Carlyle Group to buy candle seller Blyth for $98 Million

31 Aug 2015 | Author: | No comments yet »

BLYTH ALERT: Shareholder Rights Law FirmJohnson & Weaver, LLPLaunches an Investigation into the Proposed Sale of Blyth, Inc.; Encourages Investors to Contact the Firm for Additional Information.

SAN DIEGO, Aug 31, 2015 (BUSINESS WIRE) — Shareholder rights law firm Johnson & Weaver, LLP has launched an investigation into whether the board members of Blyth, Inc. The Atlanta firm got approval from the Federal Trade Commission to acquire Safemark, a maker of hotel room safes and electronic lockers, Lillian Rizzo reports. A few other stories available exclusively for LBO Wire subscribers: Reidan Cruz has left Carlyle Group to join some fellow Probitas Partners executives over at GCA Savvian’s private funds group . . . Thoma Bravo is joining TA Associates as an investor in DigiCert Inc., a provider of online authentication services to businesses such as Facebook Inc. and PayPal Holdings Inc. (LBO Wire is a daily newsletter with comprehensive analysis of all the investments, deals, fundraisings and personnel moves involving private equity firms.

Under the terms of the agreement, an affiliate of The Carlyle Group will commence a tender offer for all of Blyth’s outstanding shares of common stock at $6.00 per share in cash. Blyth, founded in 1976 and based in Greenwich, Connecticut, is known for making candles and other home fragrance products under the PartyLite, Silver Star, Walter Drake brands. Meanwhile, top gainers in the sector included The Medicines Company (NASDAQ: MDCO), up 13 percent, and Idera Pharmaceuticals Inc (NASDAQ: IDRA), up 5 percent. For a two-week trial, visit our homepage, scroll to the bottom and click “try for free.”) Carlyle Group plans to buy candle and home fragrance company Blyth Inc. in a deal valued at $98 million, Lisa Beilfuss reports for The Wall Street Journal. Blyth Chairman Robert Goergen and CEO Robert Goergen Jr., who a combined 38 percent of the target, have agreed to tender their shares in the transaction. “We expect Carlyle’s deep experience in global consumer businesses will help drive Blyth’s product innovation and growth goals,” says Carlyle managing director David Stonehill.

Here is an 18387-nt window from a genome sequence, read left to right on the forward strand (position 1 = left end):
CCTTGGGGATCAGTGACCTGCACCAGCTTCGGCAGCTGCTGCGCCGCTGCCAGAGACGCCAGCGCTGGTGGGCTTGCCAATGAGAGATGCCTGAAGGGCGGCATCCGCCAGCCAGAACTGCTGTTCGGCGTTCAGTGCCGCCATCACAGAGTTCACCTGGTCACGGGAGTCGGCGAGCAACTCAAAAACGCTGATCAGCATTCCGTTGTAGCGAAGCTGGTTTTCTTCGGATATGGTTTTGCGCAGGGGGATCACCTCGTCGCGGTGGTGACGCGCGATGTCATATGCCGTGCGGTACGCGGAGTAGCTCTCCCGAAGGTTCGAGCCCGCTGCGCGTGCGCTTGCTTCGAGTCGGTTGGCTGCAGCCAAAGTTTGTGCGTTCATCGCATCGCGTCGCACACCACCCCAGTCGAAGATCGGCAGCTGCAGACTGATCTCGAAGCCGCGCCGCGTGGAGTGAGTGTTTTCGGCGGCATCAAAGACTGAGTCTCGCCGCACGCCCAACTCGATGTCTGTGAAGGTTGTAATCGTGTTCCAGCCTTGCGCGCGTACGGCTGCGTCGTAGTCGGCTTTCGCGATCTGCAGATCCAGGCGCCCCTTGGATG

We, of course, couldn’t help be reminded of that old nursery rhyme about the three men in the tub and realized that with the closing of the Blyth deal, Carlyle will in fact have a butcher, a baker (of pizza!) and a candlestick maker in its portfolio. Concurrently, the Washington, D.C.-based firm also seeks to sell aircraft leasing and maintenance company Landmark Aviation for as much as $1.7 billion, Reuters’s Mike Stone reports. If you are a shareholder of Blyth and believe the proposed buyout price is too low or you’re interested in learning more about the investigation or your legal rights and remedies, please contact lead analyst Jim Baker ( ) at 619-814-4471.

Holders of unsecured bonds are swapping their debt at deep discounts for new notes that offer them some claim on cash-strapped oil and gas companies’ assets, joining a long line of debtors in the event of default, writes WSJ’s Matt Jarzemsky. Lindel Eakman, head of private market investments at University of Texas Investment Management Co., is stepping down after 13 years with the endowment, possibly to start his own venture capital firm, Dan Primack reports for Fortune. The firm’s other middle-market investments includes: automotive repair center Service King; IT company ECI Software Solutions; and sports travel and events provider PrimeSport. ConforMIS also reported that it has begun a voluntary recall of specific serial numbers of patient-specific instrumentation for the iUni, iDuo and iTotal systems.

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